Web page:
Loss of HMS Serpent Torpedo Cruisers Tartar Archer 1890

This is a vintage engraving and article describing the shipwreck and total loss of the HMS Serpent off the Spanish coast in 1890. The illustration is titled "Torpedo Cruisers of the Tartar and Archer Class." and shows ships similar to the HMS Serpent. The print is in excellent condition. The article describes the ship in great detail and gives details of the wreck near Camarinas. This was published in a British engineering journal and is dated May 14, 1890.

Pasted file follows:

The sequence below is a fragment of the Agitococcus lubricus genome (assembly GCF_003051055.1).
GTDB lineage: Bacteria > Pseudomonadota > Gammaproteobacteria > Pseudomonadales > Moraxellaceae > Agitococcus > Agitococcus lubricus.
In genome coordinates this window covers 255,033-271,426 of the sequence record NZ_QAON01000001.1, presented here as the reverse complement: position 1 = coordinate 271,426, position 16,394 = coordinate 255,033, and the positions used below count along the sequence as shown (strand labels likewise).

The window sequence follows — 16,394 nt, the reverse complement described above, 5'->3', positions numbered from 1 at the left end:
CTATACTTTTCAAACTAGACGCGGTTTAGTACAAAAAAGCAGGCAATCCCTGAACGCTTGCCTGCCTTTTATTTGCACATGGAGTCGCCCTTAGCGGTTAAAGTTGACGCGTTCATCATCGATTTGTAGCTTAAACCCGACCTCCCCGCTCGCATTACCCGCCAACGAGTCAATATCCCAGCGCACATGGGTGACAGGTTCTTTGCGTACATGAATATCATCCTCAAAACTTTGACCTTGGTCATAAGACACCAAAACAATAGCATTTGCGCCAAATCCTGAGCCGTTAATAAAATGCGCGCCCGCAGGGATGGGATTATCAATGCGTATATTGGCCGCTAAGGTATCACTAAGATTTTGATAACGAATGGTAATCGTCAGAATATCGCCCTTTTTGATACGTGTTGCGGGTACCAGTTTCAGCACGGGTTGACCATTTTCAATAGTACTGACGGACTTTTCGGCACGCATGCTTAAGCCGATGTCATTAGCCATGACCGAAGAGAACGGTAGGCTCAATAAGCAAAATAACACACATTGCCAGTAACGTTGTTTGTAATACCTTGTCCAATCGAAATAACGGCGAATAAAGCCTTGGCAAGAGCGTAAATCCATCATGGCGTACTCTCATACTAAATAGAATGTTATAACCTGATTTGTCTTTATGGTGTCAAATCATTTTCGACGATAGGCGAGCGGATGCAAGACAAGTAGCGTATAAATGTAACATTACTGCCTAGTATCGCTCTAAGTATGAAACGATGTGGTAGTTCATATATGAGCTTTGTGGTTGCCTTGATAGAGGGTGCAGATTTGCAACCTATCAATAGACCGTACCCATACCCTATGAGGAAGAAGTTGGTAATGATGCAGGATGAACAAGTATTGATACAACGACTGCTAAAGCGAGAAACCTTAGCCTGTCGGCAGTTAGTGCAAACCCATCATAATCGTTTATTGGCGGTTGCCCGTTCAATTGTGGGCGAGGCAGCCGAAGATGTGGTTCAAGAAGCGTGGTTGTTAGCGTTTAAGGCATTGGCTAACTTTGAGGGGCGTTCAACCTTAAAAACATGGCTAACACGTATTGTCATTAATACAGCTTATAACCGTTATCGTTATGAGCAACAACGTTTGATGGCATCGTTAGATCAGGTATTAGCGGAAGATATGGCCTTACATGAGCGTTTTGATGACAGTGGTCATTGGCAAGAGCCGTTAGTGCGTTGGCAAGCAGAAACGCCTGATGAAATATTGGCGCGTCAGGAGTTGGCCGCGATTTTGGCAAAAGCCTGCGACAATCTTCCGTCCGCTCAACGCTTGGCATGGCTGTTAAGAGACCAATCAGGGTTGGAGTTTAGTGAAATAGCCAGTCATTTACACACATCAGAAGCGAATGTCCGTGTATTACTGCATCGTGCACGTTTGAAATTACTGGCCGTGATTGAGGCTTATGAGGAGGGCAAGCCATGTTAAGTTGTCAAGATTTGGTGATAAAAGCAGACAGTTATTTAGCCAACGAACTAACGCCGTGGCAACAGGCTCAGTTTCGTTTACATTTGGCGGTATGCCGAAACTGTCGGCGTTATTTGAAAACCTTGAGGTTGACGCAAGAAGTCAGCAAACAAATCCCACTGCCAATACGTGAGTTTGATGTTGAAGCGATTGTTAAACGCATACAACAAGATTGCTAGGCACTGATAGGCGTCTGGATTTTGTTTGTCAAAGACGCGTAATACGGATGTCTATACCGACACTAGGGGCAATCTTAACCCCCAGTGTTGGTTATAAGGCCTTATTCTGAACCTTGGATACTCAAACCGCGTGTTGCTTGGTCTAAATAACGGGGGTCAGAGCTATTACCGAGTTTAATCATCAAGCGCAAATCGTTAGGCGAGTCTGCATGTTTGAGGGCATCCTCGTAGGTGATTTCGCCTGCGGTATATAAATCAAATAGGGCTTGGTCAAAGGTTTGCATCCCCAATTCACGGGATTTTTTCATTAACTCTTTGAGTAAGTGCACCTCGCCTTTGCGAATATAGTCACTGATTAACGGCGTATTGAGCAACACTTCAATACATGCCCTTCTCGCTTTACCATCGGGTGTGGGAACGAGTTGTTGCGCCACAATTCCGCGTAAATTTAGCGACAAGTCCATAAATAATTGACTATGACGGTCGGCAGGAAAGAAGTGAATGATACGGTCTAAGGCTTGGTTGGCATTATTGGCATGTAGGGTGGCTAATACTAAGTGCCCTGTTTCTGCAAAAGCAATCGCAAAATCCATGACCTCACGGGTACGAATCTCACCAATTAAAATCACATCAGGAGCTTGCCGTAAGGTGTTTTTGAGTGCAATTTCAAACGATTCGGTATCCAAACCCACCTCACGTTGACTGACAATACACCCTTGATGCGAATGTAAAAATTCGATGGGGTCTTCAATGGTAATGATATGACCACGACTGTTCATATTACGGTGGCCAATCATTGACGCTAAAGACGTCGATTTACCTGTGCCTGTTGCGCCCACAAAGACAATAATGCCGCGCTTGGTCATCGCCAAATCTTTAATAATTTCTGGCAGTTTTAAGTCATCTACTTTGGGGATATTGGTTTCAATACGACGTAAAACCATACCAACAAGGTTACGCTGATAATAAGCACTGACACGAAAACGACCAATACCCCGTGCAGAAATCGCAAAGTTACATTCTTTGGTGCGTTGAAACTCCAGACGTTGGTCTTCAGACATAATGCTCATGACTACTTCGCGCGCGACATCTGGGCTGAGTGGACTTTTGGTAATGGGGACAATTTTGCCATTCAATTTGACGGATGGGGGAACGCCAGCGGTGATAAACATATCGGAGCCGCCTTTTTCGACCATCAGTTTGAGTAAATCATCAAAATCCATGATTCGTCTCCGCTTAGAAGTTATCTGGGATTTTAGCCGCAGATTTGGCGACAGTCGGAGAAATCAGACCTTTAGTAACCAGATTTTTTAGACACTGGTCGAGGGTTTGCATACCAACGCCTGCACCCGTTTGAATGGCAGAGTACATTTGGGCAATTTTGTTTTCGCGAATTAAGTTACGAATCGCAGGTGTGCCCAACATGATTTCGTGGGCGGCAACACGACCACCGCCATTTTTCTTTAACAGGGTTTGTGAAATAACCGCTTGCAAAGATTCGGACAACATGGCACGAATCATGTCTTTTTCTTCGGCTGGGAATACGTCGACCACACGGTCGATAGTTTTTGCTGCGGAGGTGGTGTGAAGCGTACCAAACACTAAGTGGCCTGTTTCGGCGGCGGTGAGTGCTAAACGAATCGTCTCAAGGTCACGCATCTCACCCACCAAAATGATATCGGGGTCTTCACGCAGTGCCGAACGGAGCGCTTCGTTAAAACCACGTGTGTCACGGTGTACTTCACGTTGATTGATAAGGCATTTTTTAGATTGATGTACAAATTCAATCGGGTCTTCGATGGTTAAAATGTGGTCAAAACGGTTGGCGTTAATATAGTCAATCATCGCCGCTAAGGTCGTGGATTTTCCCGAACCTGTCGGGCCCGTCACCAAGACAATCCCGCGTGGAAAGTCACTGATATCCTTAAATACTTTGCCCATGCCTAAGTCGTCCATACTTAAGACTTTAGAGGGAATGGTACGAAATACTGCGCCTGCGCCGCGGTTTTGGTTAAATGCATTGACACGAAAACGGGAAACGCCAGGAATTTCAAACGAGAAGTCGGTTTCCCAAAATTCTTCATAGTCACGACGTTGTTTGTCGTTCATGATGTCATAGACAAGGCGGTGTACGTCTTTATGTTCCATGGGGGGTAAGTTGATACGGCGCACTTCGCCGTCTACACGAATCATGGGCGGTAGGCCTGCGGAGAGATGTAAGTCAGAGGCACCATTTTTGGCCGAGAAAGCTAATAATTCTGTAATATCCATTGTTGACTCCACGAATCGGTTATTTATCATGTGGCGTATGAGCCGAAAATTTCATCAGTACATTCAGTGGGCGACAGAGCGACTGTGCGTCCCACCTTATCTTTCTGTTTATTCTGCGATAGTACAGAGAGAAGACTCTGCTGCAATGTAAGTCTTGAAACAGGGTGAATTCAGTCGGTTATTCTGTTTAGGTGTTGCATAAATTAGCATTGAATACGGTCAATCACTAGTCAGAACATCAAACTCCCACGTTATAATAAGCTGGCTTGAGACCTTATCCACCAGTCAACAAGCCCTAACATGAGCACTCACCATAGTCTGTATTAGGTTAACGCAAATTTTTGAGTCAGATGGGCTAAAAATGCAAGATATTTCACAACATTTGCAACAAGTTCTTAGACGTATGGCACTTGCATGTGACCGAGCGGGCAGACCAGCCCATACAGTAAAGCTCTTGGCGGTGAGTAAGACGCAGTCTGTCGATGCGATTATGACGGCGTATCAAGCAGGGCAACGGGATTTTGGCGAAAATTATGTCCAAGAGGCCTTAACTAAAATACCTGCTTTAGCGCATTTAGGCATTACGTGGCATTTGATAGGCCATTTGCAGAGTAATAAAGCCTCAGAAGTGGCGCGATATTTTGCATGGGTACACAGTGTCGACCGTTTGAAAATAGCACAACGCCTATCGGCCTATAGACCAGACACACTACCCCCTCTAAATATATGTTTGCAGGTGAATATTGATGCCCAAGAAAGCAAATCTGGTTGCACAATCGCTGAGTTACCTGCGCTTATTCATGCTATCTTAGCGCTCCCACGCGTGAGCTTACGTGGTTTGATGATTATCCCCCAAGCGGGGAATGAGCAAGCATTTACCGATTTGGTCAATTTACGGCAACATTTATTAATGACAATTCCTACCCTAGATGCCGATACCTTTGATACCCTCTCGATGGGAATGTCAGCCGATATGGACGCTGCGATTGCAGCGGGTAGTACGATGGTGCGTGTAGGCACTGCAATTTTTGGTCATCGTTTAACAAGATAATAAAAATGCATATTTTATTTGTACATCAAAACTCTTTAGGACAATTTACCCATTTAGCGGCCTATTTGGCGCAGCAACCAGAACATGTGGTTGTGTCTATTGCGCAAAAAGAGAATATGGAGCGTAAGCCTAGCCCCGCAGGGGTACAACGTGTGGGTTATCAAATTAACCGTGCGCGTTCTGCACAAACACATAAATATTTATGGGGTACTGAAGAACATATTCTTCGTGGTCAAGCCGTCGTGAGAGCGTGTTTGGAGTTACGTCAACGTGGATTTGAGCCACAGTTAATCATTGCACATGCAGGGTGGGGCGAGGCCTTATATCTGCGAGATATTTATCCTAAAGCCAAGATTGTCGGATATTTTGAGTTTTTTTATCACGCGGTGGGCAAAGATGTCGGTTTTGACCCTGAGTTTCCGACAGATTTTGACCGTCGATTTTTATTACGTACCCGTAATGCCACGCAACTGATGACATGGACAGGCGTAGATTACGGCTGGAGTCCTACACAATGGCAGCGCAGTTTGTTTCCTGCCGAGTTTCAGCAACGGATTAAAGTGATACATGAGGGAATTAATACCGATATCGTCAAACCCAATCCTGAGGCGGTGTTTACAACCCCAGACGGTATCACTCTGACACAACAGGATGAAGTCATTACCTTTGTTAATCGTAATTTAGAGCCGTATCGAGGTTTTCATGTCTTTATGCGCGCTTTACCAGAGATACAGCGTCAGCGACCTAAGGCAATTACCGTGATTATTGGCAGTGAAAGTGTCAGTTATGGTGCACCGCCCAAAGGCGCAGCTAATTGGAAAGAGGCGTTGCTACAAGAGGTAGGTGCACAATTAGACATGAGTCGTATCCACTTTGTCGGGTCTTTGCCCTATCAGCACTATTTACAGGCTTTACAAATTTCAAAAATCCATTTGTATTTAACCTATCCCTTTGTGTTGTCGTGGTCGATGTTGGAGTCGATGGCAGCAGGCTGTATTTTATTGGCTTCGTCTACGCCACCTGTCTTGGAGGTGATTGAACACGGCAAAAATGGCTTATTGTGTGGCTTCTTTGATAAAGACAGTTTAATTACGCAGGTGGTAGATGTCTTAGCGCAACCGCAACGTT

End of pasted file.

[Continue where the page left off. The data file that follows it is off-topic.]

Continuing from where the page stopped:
HMS. SERPENT was a twin-screw third-class cruiser, laid down at Devonport in November 1885 and launched on 10 March 1887. 1,770 tons, 225 x 13.6 ft, she was armed with six 6" guns and eight 3-pounders. The original number of ten 14" torpedo tubes had been halved because she was over the designed displacement. She was the first vessel in the Royal Navy to use galvanising to protect metal plates exposed to bilge water. In 1888 and 1889 SERPENT had only been commissioned for the annual manoeuvers before returning to the Reserve, but on 24 June 1890 she was commissioned by Cdr. Harry L. Ross for service on the Cape of Good Hope and West Coast of Africa Station. His officers were:- Lieuts. Guy Greville (navigating), Peter Richards and Torquill Macleod. She sailed from Plymouth on Saturday 8 November. During the night of Monday 9th three seamen from SERPENT, were cast up on a
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